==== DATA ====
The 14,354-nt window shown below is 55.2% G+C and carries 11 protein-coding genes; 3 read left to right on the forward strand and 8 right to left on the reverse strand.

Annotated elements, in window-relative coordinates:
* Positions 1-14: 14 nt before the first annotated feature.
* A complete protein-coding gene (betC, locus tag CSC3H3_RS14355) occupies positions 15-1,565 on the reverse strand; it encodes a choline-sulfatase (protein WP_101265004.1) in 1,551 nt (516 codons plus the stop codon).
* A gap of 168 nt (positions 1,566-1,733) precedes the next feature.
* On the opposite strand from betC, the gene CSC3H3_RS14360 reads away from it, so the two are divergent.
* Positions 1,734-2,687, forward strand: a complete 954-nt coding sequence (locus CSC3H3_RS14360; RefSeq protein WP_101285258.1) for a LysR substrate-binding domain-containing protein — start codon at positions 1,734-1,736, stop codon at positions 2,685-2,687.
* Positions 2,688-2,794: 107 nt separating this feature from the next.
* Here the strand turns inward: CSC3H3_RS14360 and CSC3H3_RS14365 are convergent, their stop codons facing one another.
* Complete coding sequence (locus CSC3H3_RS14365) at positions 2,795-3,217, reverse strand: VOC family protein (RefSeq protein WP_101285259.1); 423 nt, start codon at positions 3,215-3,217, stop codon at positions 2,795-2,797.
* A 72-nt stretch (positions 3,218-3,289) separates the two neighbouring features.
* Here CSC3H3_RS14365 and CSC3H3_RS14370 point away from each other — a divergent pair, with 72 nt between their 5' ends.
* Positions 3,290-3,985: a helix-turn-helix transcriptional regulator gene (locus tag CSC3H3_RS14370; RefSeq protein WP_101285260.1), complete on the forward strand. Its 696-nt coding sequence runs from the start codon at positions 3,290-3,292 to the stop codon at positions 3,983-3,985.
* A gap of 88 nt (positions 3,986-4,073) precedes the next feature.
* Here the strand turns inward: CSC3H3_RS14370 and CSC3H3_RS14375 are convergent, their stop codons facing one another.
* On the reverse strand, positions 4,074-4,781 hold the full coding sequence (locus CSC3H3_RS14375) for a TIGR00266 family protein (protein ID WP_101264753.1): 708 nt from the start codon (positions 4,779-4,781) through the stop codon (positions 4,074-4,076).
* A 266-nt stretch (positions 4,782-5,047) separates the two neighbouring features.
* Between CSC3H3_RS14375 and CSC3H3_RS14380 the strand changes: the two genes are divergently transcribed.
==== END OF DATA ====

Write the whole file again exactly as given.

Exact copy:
The 14,354-nt window shown below is 55.2% G+C and carries 11 protein-coding genes; 3 read left to right on the forward strand and 8 right to left on the reverse strand.

Annotated elements, in window-relative coordinates:
* Positions 1-14: 14 nt before the first annotated feature.
* A complete protein-coding gene (betC, locus tag CSC3H3_RS14355) occupies positions 15-1,565 on the reverse strand; it encodes a choline-sulfatase (protein WP_101265004.1) in 1,551 nt (516 codons plus the stop codon).
* A gap of 168 nt (positions 1,566-1,733) precedes the next feature.
* On the opposite strand from betC, the gene CSC3H3_RS14360 reads away from it, so the two are divergent.
* Positions 1,734-2,687, forward strand: a complete 954-nt coding sequence (locus CSC3H3_RS14360; RefSeq protein WP_101285258.1) for a LysR substrate-binding domain-containing protein — start codon at positions 1,734-1,736, stop codon at positions 2,685-2,687.
* Positions 2,688-2,794: 107 nt separating this feature from the next.
* Here the strand turns inward: CSC3H3_RS14360 and CSC3H3_RS14365 are convergent, their stop codons facing one another.
* Complete coding sequence (locus CSC3H3_RS14365) at positions 2,795-3,217, reverse strand: VOC family protein (RefSeq protein WP_101285259.1); 423 nt, start codon at positions 3,215-3,217, stop codon at positions 2,795-2,797.
* A 72-nt stretch (positions 3,218-3,289) separates the two neighbouring features.
* Here CSC3H3_RS14365 and CSC3H3_RS14370 point away from each other — a divergent pair, with 72 nt between their 5' ends.
* Positions 3,290-3,985: a helix-turn-helix transcriptional regulator gene (locus tag CSC3H3_RS14370; RefSeq protein WP_101285260.1), complete on the forward strand. Its 696-nt coding sequence runs from the start codon at positions 3,290-3,292 to the stop codon at positions 3,983-3,985.
* A gap of 88 nt (positions 3,986-4,073) precedes the next feature.
* Here the strand turns inward: CSC3H3_RS14370 and CSC3H3_RS14375 are convergent, their stop codons facing one another.
* On the reverse strand, positions 4,074-4,781 hold the full coding sequence (locus CSC3H3_RS14375) for a TIGR00266 family protein (protein ID WP_101264753.1): 708 nt from the start codon (positions 4,779-4,781) through the stop codon (positions 4,074-4,076).
* A 266-nt stretch (positions 4,782-5,047) separates the two neighbouring features.
* Between CSC3H3_RS14375 and CSC3H3_RS14380 the strand changes: the two genes are divergently transcribed.